N2 - Noribogaine is the long-lived human metabolite of the anti-addictive substance ibogaine. Noribogaine efficaciously reaches the brain with concentrations up to 20 μM after acute therapeutic dose of 40 mg/kg ibogaine in animals. Noribogaine displays atypical opioid-like components in vivo, anti-addictive effects and potent modulatory properties of the tolerance to opiates for which the mode of action remained uncharacterized thus far. Our binding experiments and computational simulations indicate that noribogaine may bind to the orthosteric morphinan binding site of the opioid receptors. Functional activities of noribogaine at G-protein and non G-protein pathways of the mu and kappa opioid receptors were characterized. Noribogaine was a weak mu antagonist with a functional inhibition constants (Ke) of 20 μM at the G-protein and β-arrestin signaling pathways. Conversely, noribogaine was a G-protein biased kappa agonist 75% as efficacious as dynorphin A at stimulating GDP-GTP exchange (EC50 = 9 μM) but only 12% as efficacious at recruiting β-arrestin, which could contribute to the lack of dysphoric effects of noribogaine. In turn, noribogaine functionally inhibited dynorphin-induced kappa β-arrestin recruitment and was more potent than its G-protein agonistic activity with an IC50 of 1 μM. This biased agonist/antagonist pharmacology is unique to noribogaine in comparison to various other ligands including ibogaine, 18-MC, nalmefene, and 6′-GNTI. We predict noribogaine to promote certain analgesic effects as well as anti-addictive effects at effective concentrations >1 μM in the brain. Because elevated levels of dynorphins are commonly observed and correlated with anxiety, dysphoric effects, and decreased dopaminergic tone, a therapeutically relevant functional inhibition bias to endogenously released dynorphins by noribogaine might be worthy of consideration for treating anxiety and substance related disorders.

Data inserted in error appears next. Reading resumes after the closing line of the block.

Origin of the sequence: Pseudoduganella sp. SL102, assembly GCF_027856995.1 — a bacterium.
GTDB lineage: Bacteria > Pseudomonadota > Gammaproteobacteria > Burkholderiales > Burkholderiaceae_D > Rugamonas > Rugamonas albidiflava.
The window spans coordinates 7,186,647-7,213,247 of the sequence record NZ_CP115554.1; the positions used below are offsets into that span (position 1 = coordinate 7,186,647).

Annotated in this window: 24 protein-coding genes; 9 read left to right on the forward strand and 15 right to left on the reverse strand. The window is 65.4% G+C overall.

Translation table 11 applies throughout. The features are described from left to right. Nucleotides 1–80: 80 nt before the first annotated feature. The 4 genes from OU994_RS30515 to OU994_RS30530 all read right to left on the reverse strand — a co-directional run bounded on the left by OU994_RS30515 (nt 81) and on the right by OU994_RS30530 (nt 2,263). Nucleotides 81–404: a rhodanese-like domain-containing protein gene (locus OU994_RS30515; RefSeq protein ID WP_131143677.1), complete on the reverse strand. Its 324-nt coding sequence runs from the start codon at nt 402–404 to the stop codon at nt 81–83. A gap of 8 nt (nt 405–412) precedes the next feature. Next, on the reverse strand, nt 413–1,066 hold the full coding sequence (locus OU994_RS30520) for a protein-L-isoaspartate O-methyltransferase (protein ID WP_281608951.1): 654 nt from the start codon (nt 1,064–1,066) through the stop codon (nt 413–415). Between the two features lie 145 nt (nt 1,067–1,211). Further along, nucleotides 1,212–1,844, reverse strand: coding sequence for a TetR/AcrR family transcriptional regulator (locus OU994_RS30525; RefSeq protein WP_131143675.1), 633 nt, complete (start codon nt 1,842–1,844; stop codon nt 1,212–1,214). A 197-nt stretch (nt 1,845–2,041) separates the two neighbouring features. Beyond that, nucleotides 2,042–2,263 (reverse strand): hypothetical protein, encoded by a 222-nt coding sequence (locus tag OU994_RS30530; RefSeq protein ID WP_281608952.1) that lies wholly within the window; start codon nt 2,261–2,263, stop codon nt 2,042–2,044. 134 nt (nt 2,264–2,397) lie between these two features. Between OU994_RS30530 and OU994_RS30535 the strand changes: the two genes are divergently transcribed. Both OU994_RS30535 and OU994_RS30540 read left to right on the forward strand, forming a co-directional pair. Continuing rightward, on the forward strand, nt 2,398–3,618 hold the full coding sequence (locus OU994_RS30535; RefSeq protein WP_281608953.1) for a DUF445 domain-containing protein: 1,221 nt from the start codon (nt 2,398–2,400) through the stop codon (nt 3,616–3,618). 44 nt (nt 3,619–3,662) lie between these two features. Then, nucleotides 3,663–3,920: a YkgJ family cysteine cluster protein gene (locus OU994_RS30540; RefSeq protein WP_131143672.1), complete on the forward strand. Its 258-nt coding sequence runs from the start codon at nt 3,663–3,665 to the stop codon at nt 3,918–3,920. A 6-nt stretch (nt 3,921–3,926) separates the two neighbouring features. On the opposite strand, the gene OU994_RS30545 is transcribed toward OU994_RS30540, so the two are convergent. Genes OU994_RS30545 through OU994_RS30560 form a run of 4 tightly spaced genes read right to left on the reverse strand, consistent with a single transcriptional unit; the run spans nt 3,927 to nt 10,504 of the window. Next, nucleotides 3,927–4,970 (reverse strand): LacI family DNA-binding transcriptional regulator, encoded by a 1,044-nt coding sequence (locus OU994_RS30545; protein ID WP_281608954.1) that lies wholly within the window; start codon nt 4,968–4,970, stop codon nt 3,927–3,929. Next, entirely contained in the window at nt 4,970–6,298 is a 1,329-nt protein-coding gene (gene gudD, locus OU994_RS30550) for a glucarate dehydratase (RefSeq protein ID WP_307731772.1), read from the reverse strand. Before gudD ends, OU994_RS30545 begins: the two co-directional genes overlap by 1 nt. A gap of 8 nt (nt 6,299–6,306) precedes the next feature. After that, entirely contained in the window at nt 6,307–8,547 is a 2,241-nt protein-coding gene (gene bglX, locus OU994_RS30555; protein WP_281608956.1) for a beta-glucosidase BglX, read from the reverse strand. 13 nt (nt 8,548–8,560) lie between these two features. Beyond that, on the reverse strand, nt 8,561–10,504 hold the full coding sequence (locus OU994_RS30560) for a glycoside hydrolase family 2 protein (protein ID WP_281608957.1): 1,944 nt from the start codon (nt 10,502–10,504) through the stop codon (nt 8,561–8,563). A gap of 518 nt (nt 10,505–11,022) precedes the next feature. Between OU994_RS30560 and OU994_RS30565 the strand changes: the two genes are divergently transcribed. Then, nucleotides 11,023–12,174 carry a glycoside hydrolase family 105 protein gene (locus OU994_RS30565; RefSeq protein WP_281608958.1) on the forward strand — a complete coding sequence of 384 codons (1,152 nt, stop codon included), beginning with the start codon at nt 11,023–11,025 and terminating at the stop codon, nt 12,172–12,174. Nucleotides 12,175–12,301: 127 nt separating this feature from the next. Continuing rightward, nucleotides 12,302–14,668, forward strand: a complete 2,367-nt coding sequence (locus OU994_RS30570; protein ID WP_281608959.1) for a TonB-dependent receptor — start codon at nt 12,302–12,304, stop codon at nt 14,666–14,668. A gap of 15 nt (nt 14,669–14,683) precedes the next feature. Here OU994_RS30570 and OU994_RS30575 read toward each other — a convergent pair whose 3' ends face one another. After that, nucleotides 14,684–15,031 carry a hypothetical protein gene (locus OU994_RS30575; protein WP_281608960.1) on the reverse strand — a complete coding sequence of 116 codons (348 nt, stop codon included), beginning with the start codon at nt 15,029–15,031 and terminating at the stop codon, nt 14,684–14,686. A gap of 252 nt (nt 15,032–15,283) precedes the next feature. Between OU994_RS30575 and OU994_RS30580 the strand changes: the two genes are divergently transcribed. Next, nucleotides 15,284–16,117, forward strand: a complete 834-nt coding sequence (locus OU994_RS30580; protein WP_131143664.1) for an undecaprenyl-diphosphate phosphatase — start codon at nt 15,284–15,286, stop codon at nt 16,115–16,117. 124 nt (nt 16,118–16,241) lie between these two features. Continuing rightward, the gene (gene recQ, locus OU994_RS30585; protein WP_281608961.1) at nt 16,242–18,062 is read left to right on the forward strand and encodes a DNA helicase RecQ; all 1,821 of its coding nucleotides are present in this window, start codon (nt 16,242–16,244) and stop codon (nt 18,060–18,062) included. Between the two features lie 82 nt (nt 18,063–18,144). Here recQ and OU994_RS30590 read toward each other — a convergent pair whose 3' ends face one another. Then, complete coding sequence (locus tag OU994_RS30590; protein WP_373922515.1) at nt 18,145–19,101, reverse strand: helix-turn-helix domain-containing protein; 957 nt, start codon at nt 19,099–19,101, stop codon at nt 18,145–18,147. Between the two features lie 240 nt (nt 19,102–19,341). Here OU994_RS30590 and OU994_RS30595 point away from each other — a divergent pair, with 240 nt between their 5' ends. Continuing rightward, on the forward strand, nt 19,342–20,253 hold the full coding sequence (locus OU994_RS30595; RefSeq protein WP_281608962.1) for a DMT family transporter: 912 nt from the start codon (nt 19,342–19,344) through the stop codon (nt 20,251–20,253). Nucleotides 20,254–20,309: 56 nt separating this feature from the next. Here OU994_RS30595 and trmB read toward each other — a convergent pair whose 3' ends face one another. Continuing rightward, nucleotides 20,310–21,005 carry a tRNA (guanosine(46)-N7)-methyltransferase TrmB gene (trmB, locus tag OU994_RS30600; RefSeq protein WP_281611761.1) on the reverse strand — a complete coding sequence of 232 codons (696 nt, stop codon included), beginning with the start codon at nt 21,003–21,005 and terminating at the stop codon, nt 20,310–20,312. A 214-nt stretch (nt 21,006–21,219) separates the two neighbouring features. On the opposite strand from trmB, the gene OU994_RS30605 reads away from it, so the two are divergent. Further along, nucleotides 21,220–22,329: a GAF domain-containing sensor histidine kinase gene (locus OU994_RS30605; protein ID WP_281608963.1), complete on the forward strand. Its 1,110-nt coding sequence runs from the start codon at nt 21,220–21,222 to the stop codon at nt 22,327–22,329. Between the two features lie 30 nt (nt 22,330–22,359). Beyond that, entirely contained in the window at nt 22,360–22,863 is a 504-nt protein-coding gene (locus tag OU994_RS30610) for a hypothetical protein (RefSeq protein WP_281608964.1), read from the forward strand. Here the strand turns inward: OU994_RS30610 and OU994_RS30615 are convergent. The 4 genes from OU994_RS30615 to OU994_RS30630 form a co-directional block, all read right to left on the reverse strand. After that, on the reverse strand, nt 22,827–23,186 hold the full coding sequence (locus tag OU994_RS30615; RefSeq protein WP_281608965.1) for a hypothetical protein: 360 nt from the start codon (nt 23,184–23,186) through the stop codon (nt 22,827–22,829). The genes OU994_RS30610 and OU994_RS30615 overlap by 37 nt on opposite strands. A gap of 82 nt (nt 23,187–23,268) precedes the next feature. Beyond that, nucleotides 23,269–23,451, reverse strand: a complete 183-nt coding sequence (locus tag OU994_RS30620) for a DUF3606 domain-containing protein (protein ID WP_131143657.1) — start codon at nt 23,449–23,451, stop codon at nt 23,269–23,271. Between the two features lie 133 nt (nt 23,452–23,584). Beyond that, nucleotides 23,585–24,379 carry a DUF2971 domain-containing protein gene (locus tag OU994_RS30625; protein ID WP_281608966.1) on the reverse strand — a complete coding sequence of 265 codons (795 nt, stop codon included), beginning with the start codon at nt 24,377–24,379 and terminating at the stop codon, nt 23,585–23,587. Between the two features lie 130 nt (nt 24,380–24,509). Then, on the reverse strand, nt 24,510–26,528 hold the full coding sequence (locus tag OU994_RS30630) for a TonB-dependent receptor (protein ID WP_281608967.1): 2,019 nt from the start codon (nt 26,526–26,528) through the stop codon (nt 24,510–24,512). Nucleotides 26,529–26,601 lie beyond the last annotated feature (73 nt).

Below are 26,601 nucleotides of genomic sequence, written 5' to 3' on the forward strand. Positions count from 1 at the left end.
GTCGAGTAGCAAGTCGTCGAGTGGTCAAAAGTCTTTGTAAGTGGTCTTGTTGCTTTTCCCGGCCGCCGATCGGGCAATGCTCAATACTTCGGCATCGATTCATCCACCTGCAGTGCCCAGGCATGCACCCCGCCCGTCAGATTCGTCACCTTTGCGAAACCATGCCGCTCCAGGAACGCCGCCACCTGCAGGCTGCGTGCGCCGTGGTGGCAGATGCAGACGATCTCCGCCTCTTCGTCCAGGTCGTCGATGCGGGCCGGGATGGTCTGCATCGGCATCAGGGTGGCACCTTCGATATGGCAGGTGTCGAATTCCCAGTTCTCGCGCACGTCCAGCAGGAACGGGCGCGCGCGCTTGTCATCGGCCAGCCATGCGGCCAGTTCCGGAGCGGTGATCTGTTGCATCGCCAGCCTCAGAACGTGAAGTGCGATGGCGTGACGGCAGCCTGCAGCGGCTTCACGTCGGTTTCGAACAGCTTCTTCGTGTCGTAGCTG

AB - Noribogaine is the long-lived human metabolite of the anti-addictive substance ibogaine. Noribogaine efficaciously reaches the brain with concentrations up to 20 μM after acute therapeutic dose of 40 mg/kg ibogaine in animals. Noribogaine displays atypical opioid-like components in vivo, anti-addictive effects and potent modulatory properties of the tolerance to opiates for which the mode of action remained uncharacterized thus far. Our binding experiments and computational simulations indicate that noribogaine may bind to the orthosteric morphinan binding site of the opioid receptors. Functional activities of noribogaine at G-protein and non G-protein pathways of the mu and kappa opioid receptors were characterized. Noribogaine was a weak mu antagonist with a functional inhibition constants (Ke) of 20 μM at the G-protein and β-arrestin signaling pathways. Conversely, noribogaine was a G-protein biased kappa agonist 75% as efficacious as dynorphin A at stimulating GDP-GTP exchange (EC50 = 9 μM) but only 12% as efficacious at recruiting β-arrestin, which could contribute to the lack of dysphoric effects of noribogaine. In turn, noribogaine functionally inhibited dynorphin-induced kappa β-arrestin recruitment and was more potent than its G-protein agonistic activity with an IC50 of 1 μM. This biased agonist/antagonist pharmacology is unique to noribogaine in comparison to various other ligands including ibogaine, 18-MC, nalmefene, and 6′-GNTI. We predict noribogaine to promote certain analgesic effects as well as anti-addictive effects at effective concentrations >1 μM in the brain. Because elevated levels of dynorphins are commonly observed and correlated with anxiety, dysphoric effects, and decreased dopaminergic tone, a therapeutically relevant functional inhibition bias to endogenously released dynorphins by noribogaine might be worthy of consideration for treating anxiety and substance related disorders.

KW - 18-MC

KW - Addiction

KW - Analgesia

KW - Beta-arrestin pathway

KW - Biased agonist

KW - Computational simulation

KW - Functional selectivity

KW - G-protein pathway

KW - Ibogaine

KW - Kappa opioid receptor

KW - Mu opioid receptor

KW - Narcotic

KW - Noribogaine

UR - http://www.scopus.com/inward/record.url?scp=84941751924&partnerID=8YFLogxK

UR - http://www.scopus.com/inward/citedby.url?scp=84941751924&partnerID=8YFLogxK

U2 - 10.1016/j.neuropharm.2015.08.032

DO - 10.1016/j.neuropharm.2015.08.032

M3 - Article

C2 - 26302653

AN - SCOPUS:84941751924

VL - 99

SP - 675

EP - 688

JO - Neuropharmacology

JF - Neuropharmacology

SN - 0028-3908

ER -